Walkable cities improve our mental health as well. When you can walk out your door and easily get to a bar, restaurant, or park, you are usually more content. But it’s more than just having access to food and beer. Walkable neighborhoods mean more friends too. People who live on streets with lots of car traffic count on average one friend on their road. Those who live on more walkable streets, where pedestrians are prioritized, say they have three. They even have more acquaintances.
As many people have found, the connection between our mental and physical health is real— and our daily interactions have a tangible impact on our happiness. As one researcher put it, “The more integrated we are with our community, the less likely we are to experience colds, heart attacks, strokes, cancer, depression, and premature death of all sorts.” A more walkable neighborhood means more community.
Part of making cities walkable requires more greenery as well, which also has a positive effect on our mental health. More interaction with trees or parks reduces stress.
It’s good for the environment
In the same vein, walkable cities are better for the environment as well. This benefit is mostly attributed to the fact that if you walk more, you drive less. And with 290 million cars on the road in the US, a bit more walking could help both our traffic problems and our climate ones too. Walking more could certainly make a dent. Transportation makes up the largest percentage of our greenhouse gas emissions.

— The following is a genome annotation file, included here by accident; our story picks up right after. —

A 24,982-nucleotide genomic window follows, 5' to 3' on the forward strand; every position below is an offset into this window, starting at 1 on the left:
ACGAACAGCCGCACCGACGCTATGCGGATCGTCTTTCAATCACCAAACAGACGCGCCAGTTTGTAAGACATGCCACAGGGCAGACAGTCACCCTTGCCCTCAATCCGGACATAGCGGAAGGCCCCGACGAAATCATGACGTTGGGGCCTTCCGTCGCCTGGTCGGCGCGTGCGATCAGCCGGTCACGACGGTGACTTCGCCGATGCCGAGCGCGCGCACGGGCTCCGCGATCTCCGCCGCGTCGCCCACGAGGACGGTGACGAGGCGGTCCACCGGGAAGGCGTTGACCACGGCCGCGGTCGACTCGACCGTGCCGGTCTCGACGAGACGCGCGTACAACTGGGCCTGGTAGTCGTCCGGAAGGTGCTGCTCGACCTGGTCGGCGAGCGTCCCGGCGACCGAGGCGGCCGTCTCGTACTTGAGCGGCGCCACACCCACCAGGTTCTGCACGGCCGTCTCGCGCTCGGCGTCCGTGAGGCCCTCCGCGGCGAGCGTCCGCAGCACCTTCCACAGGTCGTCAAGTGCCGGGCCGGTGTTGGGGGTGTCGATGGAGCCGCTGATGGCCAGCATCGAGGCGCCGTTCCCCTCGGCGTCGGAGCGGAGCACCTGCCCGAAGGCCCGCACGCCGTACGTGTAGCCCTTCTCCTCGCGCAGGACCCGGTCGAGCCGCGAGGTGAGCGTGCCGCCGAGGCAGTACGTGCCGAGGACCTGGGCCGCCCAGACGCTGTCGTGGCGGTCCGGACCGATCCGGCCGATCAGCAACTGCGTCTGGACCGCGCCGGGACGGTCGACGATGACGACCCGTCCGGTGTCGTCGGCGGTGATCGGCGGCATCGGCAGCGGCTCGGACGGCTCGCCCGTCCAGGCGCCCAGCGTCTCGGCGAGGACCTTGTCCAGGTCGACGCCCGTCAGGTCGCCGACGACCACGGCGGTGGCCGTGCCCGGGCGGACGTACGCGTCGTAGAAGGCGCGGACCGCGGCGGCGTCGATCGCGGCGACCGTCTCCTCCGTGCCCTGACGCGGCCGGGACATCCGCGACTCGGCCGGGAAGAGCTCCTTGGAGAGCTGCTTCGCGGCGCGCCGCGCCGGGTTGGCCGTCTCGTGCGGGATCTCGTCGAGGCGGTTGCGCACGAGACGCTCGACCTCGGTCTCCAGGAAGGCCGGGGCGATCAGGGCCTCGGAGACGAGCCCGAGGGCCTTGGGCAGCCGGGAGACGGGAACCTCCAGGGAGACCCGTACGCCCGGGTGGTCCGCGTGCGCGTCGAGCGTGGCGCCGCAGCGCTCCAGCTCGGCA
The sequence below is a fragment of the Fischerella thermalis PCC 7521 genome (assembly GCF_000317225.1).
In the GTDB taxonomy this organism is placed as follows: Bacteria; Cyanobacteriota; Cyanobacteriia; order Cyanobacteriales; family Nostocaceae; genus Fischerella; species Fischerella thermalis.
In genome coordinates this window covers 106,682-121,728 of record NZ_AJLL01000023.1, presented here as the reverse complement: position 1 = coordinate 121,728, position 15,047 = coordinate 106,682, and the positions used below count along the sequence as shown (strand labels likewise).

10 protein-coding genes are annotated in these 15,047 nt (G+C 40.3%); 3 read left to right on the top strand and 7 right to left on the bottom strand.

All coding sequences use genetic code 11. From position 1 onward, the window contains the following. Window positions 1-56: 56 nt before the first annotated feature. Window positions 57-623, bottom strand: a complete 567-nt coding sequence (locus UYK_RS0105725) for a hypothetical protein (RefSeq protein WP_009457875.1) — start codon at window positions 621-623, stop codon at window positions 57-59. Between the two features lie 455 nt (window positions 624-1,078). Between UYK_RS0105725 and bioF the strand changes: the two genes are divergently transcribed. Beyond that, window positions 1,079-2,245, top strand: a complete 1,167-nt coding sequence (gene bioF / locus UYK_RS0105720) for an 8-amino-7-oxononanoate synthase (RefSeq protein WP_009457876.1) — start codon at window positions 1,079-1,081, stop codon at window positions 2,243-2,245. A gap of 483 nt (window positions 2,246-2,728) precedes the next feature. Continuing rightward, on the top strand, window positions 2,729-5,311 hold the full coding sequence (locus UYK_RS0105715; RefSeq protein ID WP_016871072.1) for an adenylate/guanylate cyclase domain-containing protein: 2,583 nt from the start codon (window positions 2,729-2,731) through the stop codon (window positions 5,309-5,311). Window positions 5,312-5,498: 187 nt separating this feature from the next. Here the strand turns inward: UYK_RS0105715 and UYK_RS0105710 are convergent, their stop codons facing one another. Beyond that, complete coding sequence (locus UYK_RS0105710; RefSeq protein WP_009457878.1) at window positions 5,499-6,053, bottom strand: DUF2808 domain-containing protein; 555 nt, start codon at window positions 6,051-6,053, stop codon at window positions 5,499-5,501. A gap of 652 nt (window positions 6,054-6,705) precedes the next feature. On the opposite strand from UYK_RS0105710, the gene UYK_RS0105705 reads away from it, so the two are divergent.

Walkable cities mean less sprawl too, a particularly touchy subject in Lexington. Although some may want their suburban paradises, they must also acknowledge that urban sprawl leads to increased air pollution and higher water consumption. Most importantly, I’d argue though, is that sprawl destroys our farms, paving over the very things that give our city its identity.
Think about walking along Limestone off UK’s Campus. Crossing the street can feel like a minefield sometimes. As you go along that same road out of town and merge onto Nicholasville Road, moving across the street becomes almost unfathomable. That’s because right now, our infrastructure doesn’t prioritize pedestrians.
According to Rice University, pedestrian deaths reached a 33-year high in 2017. Most of these were in low-income neighborhoods with bad pedestrian infrastructure. This problem doesn’t get fixed with safer cars or widened roads. Those changes can actually make things worse.